Ireland—the Answer to your Post-Brexit Supply Chain
When the United Kingdom voted to part ways with the European Union (EU) two years ago, it opened doors for change, possibility and above all else, uncertainty. Due to ongoing negotiations around what exactly Brexit will entail, the shift has left brands across all industries guessing what the future holds for business — making planning for the next few years nearly impossible. Such unpredictability is impacting the supply chain significantly, which, as a rule, functions best with thorough foresight. While brands and suppliers are doing their best to mitigate the current landscape by shortening contracts — signing for months rather than years — companies will need a longer-term solution if they want to optimize the post-Brexit supply chain.
A significant obstacle driving this uncertainty is the potential installation of a hard border between the United Kingdom and the EU. Not only would this disrupt the fluidity that the EU supply chain benefits from, but it would lead to custom tariffs, added fees, increased shipping costs and extended lead times. Amidst the threat of these new complexities is a potential light at the end of the post-Brexit supply chain tunnel: a possible special exemption made for Ireland. While this has been agreed by all parties in principle, the final structure and process (likely to be complex) has yet to be agreed upon and finalized. If Ireland was able to maintain a soft border with the United Kingdom, it may potentially help the rest of the EU to navigate Brexit-induced complications and position the island of Ireland particularly well while the rest of the world is forced to make a new game plan.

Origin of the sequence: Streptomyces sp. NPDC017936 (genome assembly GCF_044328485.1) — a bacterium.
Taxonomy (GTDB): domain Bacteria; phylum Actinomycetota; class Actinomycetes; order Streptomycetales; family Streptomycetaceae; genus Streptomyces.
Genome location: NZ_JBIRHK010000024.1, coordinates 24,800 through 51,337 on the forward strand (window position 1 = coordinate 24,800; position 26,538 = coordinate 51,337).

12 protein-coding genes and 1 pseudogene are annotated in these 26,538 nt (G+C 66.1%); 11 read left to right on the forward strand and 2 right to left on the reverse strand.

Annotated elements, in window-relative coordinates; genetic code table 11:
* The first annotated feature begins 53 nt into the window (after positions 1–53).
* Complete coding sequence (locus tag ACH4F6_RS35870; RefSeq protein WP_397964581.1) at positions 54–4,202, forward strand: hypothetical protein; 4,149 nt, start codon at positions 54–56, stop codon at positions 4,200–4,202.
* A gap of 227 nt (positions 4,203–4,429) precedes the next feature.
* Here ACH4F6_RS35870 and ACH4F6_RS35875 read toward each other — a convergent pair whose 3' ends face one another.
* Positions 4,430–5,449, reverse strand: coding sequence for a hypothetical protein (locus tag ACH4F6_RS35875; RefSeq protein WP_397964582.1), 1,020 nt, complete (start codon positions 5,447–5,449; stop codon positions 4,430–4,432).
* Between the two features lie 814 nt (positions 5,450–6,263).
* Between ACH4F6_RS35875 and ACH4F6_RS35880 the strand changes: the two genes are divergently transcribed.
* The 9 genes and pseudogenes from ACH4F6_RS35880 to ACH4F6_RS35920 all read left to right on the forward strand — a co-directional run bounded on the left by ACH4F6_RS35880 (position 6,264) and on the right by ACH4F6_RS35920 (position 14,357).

Regardless of the verdict surrounding its borders, as Brexit looms closer, Ireland should be able to uniquely position itself to brands as a gateway to the United Kingdom—and vise versa. This role will be in high demand, especially with 60 percent of domestic volume materials (based on international delivery company DPD’s current volume) coming into Ireland originating from a UK source.
In the case that Ireland is able to maintain a soft border with the United Kingdom, brands currently stationed in the UK may be able to avoid tariffs, taxes, and fees by first shipping products to Ireland and then distributing through the rest of the EU. In turn, brands that conduct much of their business in the United Kingdom and want to reduce added costs can establish a distribution center in Ireland where products can be shipped before going to the United Kingdom. As brands make these changes, partnering with an international supply chain solutions provider like ModusLink can help navigate this transition. By leveraging ModusLink’s bonded warehouses and distribution centers already located in Kildaire, Ireland, as well as existing relationships with DPD and numerous other carriers, brands can more easily lay out a new route for their supply chain that works around roadblocks.
If Brexit negotiations implement a hard border, however, brands currently headquartered in the UK might consider relocating to Ireland in order to fend off collateral costs — an easier move than it may seem, given Ireland shares the same language as, and has a border with, the UK via Northern Ireland. While this would be the more complicated outcome, a global supply chain partner can help simplify the shipping and handling process by consolidating all products into a single shipment. This requires only one customs entry, which allows companies to reduce lead times, fees and individual administrative costs.
While Brexit has left many questions about future business unanswered, brands can rest easy knowing that any interruptions to the supply chain can be navigated with the right partner. To learn how ModusLink empowers brands to take on global complexities, download this brochure. For more information on the capabilities ModusLink has to offer worldwide, please visit our solutions page.
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